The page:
The Impact of FDI Inflows on Poverty Reduction: Empirical Evidence from Egypt

  •  Rasha M. Elakkad    
  •  Asmaa M. Hussein    


Foreign direct investment (FDI) is a major driver of international economic integration. With the right policy framework, FDI can provide financial stability, promote economic development and enhance the well-being of societies. It is generally considered by many international institutions, politicians and economists, as a factor promoting the economic growth of the recipient/ host country, as well as solving the economic problems of developing countries. This can be achieved through allowing the host country to; improve its competitive position; transfer technology and knowledge between economies; promote its products on a larger scale in international markets. In addition to all these benefits, FDI is considered as an important source of capital for the host country.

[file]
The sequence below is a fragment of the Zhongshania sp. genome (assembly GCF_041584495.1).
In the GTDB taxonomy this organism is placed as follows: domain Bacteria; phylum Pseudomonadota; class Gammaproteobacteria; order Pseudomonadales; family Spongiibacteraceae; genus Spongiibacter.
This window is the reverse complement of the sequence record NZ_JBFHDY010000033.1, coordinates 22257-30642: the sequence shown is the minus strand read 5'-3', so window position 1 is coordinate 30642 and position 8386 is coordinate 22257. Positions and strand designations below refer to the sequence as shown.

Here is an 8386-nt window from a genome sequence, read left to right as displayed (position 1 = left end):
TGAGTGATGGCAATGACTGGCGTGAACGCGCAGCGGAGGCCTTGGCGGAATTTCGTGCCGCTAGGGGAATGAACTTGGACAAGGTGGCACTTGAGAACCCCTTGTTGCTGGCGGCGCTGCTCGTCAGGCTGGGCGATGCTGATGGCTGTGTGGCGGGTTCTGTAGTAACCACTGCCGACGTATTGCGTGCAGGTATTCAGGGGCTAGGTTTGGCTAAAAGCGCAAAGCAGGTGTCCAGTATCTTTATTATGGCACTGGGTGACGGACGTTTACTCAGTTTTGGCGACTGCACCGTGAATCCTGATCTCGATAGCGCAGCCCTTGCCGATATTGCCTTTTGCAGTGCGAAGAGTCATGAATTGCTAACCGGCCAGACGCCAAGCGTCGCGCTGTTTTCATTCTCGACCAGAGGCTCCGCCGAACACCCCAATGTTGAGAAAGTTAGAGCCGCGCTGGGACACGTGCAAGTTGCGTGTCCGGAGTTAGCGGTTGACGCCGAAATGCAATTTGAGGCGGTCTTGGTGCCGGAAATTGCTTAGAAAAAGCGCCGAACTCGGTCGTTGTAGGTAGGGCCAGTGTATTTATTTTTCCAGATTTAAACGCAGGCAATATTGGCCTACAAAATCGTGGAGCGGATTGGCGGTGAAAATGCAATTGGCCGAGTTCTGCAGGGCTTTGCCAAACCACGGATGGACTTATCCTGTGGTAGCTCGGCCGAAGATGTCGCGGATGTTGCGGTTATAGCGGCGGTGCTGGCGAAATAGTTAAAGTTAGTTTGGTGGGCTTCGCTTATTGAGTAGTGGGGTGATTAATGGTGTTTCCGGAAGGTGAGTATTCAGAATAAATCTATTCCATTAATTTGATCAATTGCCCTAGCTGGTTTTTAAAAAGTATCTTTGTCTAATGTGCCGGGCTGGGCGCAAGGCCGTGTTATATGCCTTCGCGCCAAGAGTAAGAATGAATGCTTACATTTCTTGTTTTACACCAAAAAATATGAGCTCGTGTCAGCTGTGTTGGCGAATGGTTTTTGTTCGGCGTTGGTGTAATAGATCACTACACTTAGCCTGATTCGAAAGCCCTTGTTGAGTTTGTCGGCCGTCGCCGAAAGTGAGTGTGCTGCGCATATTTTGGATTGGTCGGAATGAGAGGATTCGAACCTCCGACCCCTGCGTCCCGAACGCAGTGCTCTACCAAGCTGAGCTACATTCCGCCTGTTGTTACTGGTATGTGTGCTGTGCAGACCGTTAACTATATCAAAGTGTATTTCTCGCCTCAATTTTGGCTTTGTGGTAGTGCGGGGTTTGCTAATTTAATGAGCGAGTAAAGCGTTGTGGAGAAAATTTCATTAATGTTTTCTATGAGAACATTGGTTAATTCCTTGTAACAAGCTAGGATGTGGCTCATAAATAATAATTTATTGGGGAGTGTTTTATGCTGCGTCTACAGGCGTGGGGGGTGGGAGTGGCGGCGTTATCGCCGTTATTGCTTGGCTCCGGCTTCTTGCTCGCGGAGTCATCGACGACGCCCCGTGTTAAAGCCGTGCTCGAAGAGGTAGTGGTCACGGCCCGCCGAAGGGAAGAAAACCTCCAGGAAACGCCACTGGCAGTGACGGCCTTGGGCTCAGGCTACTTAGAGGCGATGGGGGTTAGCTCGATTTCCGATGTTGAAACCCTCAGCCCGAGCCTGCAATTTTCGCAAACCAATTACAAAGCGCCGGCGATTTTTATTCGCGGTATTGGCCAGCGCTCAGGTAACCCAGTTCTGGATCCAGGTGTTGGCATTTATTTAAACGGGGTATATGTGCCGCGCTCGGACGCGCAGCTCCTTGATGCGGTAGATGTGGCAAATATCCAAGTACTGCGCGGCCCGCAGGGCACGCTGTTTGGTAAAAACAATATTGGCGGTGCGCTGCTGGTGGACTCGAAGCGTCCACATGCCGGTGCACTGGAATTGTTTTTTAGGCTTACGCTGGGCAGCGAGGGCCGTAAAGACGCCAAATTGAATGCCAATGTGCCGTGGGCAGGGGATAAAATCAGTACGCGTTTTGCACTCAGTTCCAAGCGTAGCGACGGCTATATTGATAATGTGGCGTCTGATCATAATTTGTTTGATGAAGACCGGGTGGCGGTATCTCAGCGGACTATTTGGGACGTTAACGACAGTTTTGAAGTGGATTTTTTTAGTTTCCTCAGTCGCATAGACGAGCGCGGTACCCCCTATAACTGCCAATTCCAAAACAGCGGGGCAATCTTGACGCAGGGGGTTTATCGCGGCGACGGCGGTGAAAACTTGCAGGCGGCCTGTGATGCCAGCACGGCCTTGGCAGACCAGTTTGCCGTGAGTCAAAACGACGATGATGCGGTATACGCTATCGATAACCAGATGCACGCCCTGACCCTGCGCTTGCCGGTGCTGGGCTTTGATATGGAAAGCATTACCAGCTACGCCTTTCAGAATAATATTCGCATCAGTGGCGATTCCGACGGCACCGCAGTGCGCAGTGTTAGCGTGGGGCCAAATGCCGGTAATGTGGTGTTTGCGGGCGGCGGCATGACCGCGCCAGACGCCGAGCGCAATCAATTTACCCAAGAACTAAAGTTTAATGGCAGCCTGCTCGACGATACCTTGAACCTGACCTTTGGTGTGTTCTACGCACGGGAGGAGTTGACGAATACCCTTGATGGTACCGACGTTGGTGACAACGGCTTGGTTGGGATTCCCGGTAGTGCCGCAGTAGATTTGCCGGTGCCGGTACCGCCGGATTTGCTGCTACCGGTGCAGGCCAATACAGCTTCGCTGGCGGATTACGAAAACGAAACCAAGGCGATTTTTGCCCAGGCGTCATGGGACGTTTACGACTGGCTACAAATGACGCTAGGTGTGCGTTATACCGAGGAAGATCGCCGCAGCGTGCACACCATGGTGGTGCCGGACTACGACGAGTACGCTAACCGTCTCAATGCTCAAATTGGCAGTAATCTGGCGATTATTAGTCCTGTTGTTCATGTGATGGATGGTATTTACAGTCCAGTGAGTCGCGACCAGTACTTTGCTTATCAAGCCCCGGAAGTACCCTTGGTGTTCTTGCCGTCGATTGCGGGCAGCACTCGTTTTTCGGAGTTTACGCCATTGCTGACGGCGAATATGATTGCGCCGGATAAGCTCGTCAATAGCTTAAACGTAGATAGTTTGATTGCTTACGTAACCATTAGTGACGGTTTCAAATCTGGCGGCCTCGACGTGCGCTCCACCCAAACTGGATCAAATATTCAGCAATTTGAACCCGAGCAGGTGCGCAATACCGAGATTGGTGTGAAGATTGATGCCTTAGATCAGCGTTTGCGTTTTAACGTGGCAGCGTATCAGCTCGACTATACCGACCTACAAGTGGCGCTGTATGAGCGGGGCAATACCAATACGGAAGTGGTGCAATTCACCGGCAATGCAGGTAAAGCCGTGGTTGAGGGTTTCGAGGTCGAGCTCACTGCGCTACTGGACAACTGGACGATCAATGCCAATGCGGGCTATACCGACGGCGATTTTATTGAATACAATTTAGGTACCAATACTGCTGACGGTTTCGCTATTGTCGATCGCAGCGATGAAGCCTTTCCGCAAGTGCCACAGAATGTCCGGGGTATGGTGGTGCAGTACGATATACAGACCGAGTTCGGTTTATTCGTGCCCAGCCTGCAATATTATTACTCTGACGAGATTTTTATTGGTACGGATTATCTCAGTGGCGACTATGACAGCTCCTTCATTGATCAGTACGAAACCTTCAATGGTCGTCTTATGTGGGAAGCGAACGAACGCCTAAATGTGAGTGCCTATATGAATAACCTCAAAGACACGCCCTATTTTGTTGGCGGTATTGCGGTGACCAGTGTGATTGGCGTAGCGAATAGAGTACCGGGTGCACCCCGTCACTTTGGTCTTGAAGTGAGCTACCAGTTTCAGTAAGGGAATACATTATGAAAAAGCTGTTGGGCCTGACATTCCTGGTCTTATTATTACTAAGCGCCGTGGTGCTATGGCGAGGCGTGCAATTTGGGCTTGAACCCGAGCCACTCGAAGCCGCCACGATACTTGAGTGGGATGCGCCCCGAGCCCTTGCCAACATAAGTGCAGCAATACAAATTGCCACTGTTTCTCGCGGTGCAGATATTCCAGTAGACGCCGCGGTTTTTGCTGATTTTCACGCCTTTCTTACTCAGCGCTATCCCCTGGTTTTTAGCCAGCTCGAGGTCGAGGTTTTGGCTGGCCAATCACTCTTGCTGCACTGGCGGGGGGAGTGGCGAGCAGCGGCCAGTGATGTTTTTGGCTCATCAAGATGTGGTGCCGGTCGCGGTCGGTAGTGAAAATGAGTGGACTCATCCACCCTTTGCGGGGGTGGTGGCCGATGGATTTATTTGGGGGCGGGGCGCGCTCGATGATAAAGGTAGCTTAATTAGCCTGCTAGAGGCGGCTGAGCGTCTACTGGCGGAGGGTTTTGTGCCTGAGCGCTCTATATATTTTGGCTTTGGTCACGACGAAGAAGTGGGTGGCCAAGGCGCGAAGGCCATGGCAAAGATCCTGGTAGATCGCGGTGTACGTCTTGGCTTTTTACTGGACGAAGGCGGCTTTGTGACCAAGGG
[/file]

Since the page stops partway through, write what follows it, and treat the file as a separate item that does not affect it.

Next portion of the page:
In the light of this, this paper aims to determine the impact of FDI on poverty in Egypt during the period of 1961 to 2018 using Autoregressive distributive lag model (ARDL) Since there is no single variable that can capture poverty in Egypt, three variables have been used as proxy to poverty which are Household Consumption (POV1), Infant Mortality rate (POV2), and Life Expectancy at birth (POV3). After combining the results, some policy recommendations are proposed to enhance the impact of FDI on poverty reduction in Egypt which in turn affects economic growth.

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